North Korea must changeHope has reared its head in the deadlocked denuclearization talks after the failed U.S.-North Korea summit in Hanoi, Vietnam. U.S. President Donald Trump said he received a “beautiful letter” — once again — from North Korean leader Kim Jong-un. On a state visit to Finland Tuesday, President Moon Jae-in expressed hopes for a third summit between Trump and Kim. In Oslo, Moon reaffirmed his hopes for another inter-Korean summit and U.S.-North summit sooner or later. Kim Jong-un sent a letter of condolence and flowers to the funeral of former first lady Lee Hee-ho, the widow of the late President Kim Dae-jung.
We welcome the latest developments suggesting renewed momentum for dialogue among related parties. But a bumpy road lies ahead for a full-fledged negotiation to take place. Above all, North Korea must change its attitude toward denuclearization. The stalemate between Washington and Pyongyang over the issue since the collapse of the Hanoi summit results from their fundamental difference on denuclearization. While North Korea expects a phased action-for-action approach, the United States adheres to a “big deal” with North Korea without accepting Kim’s demand to ease sanctions. At the center of the discrepancy lies Washington’s distrust of the recalcitrant state. North Korea must prove its sincerity through actions.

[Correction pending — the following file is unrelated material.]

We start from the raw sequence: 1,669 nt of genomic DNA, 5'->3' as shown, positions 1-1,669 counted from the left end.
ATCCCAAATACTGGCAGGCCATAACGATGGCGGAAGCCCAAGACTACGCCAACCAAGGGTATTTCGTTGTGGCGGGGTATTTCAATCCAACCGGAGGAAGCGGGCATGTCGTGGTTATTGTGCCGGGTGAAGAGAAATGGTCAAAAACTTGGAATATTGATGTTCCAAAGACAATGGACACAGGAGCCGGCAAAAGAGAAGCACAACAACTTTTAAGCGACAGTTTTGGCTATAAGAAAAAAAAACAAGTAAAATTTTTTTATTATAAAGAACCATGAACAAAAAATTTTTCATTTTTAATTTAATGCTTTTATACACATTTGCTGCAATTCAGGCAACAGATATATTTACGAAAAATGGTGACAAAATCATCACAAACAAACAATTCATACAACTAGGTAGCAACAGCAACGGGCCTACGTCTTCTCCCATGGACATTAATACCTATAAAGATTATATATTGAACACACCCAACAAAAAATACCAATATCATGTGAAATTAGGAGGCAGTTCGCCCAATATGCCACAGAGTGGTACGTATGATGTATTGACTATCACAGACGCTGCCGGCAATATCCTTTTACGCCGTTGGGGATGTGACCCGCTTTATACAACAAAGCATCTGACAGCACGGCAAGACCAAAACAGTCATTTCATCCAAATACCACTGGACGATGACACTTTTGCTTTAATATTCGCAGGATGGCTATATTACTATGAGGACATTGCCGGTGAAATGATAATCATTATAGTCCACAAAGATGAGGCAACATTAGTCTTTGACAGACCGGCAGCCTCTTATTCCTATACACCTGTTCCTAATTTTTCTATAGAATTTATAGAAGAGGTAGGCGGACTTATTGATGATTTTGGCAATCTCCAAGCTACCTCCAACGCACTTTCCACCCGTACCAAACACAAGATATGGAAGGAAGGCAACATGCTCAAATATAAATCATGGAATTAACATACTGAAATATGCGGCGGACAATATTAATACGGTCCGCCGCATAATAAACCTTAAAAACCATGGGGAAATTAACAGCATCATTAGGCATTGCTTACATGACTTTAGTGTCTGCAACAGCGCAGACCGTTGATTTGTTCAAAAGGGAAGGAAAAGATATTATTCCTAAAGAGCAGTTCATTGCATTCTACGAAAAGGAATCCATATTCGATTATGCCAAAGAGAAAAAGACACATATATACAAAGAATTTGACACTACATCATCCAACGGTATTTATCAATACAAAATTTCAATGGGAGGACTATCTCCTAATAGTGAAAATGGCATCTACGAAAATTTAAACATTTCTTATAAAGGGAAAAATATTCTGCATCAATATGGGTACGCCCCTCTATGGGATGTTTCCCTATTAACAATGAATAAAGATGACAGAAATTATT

The concept and scope of denuclearization have not been made clear between the United States and North Korea. Pyongyang has not accepted what Washington wants: an all-out denuclearization. North Korea must make its position clear before a third U.S.-North summit.
Otherwise, nuclear negotiations cannot but go adrift even if both sides resume dialogue. The top-down solution North Korea wanted proved elusive, as seen in the collapse of the Hanoi summit. The United States will demand a clear definition of denuclearization from North Korea to not repeat the failures in Singapore and Hanoi.
Our government, too, should make its position clearer. It must scrap its blind belief that denuclearization talks will go smoothly as long as it maintains good relations with North Korea. The government must pursue substantial dialogue with Pyongyang. If another inter-Korean summit is held, South Korea must focus on denuclearization.
The clock is ticking. A presidential race in the United States will certainly weaken momentum for denuclearization. Pyongyang wants sanctions to be lifted in order to survive. But it must change instead of demanding change from Washington.
JoongAng Ilbo, June 13, Page 30
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